Analysis of Glomalin
Glomalin is a glycoprotein produced abundantly on hyphae and spores of arbuscular
mycorrhizal fungi in soil and in roots. Shortly after we Sara Wright and I collaborated
on development of a monoclonal antibody specific for
Paraglomus occultum, we attempted to produce monoclonal antibodies against
other AM fungi. With more recent species (e.g.
Rhizophagus intraradices), antibody cell lines were broader in specificity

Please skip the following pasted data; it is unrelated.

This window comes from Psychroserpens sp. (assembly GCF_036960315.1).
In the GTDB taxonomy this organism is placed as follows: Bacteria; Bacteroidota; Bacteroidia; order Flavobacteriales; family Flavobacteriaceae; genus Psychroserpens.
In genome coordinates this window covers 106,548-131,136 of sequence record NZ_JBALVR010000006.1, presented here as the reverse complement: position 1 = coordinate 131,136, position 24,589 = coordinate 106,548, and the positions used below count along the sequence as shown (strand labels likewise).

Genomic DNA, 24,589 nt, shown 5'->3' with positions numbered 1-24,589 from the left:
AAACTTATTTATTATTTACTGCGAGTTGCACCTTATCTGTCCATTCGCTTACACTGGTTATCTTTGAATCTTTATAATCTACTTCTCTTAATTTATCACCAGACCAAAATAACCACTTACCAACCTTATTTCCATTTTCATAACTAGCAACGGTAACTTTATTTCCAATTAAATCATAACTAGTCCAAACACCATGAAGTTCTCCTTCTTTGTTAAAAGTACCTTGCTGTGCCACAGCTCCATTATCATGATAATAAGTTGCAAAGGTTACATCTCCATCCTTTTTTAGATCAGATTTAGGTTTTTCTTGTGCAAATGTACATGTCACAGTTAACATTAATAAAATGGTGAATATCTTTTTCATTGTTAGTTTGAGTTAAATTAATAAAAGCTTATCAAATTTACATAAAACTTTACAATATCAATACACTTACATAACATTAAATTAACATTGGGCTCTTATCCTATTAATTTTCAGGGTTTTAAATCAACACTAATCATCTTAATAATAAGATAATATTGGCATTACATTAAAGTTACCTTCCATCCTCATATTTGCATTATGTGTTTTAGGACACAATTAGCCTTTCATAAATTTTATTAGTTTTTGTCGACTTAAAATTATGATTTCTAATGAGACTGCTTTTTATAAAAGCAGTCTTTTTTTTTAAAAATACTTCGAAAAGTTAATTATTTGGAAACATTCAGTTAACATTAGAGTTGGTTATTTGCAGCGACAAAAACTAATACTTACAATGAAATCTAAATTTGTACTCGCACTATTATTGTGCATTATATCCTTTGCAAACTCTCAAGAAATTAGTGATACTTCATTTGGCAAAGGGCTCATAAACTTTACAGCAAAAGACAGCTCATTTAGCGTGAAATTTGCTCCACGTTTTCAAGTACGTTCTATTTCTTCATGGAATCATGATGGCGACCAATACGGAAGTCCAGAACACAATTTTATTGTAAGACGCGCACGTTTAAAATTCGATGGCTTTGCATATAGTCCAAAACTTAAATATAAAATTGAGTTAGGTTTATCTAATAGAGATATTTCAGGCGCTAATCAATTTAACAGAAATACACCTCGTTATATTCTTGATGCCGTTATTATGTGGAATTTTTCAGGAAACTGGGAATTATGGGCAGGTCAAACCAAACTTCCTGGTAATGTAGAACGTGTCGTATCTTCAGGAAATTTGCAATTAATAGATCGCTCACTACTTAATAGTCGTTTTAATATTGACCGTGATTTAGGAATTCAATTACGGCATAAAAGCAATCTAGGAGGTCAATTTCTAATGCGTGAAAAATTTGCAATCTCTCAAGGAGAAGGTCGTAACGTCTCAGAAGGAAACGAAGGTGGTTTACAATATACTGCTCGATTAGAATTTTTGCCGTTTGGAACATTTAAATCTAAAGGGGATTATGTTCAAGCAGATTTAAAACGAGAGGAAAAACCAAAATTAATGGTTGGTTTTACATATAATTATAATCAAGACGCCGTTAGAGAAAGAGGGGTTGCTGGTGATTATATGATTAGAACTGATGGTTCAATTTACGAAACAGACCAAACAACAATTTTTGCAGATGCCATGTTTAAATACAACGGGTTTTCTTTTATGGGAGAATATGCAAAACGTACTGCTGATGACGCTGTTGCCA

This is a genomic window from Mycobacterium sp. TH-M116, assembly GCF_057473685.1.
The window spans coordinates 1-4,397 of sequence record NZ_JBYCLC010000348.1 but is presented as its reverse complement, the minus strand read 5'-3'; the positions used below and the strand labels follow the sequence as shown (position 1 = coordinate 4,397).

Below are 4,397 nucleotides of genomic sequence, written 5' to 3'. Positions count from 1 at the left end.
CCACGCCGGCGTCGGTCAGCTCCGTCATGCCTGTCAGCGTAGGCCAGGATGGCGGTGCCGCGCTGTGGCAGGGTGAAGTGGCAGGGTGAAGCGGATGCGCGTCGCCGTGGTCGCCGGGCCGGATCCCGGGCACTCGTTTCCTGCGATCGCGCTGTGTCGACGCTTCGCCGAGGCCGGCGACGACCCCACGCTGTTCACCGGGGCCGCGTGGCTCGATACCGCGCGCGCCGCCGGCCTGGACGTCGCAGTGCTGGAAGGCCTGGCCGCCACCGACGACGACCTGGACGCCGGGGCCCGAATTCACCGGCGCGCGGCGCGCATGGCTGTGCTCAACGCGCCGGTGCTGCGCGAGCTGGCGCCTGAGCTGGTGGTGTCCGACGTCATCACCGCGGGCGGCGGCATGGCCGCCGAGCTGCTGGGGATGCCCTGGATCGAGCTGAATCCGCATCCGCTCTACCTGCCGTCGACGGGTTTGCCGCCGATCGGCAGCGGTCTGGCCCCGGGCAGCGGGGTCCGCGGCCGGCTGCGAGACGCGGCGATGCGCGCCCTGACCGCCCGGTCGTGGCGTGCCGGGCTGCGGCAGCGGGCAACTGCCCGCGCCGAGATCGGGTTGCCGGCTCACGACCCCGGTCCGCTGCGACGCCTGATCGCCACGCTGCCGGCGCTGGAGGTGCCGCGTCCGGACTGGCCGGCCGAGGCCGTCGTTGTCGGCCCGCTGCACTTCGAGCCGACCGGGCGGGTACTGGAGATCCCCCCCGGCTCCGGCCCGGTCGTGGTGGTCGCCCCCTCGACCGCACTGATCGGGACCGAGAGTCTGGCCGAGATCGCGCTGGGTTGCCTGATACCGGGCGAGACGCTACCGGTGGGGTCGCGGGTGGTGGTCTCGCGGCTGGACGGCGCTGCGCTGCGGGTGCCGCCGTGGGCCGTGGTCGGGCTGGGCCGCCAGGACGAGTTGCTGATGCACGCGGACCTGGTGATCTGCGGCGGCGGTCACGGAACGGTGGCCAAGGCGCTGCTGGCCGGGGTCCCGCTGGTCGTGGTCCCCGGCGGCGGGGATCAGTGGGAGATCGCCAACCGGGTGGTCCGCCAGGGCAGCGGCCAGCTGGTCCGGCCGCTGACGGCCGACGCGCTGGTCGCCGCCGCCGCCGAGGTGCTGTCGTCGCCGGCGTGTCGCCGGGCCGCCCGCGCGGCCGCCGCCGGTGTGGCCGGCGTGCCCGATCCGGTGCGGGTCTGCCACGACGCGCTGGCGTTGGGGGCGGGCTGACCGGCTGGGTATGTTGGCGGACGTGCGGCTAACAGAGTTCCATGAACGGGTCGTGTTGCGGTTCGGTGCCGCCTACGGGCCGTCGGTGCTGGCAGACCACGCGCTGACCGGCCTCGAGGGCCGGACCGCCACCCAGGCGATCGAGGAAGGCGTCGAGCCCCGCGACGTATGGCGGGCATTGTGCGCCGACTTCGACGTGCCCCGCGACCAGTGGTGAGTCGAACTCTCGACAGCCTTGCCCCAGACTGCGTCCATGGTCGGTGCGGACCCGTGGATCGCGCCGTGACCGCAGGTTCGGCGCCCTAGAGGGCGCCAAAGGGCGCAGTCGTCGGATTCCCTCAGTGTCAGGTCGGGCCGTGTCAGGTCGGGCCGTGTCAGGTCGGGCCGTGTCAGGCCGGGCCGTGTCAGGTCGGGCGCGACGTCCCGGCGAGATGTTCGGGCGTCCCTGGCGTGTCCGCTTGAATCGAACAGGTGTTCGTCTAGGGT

but restricted to Glomeromycota. Using these cell lines, Sara Wright and co-workers
discovered they reacted specifically against glomalin. These antibodies then became
a tool to detect and quantify glomalin associated with fungal biomass and in a
wide range of soils.
Different fractions of glomalin can be extracted using different methods. PDF file explaining these methods. A sodium pyrophosphate extraction is the harshest and recovers the most soluble pool (easily extractable) as well as the total protein pool (total glomalin). Each of these latter pools can be extracted using different concentrations of sodium citrate and varying the length of autoclaving.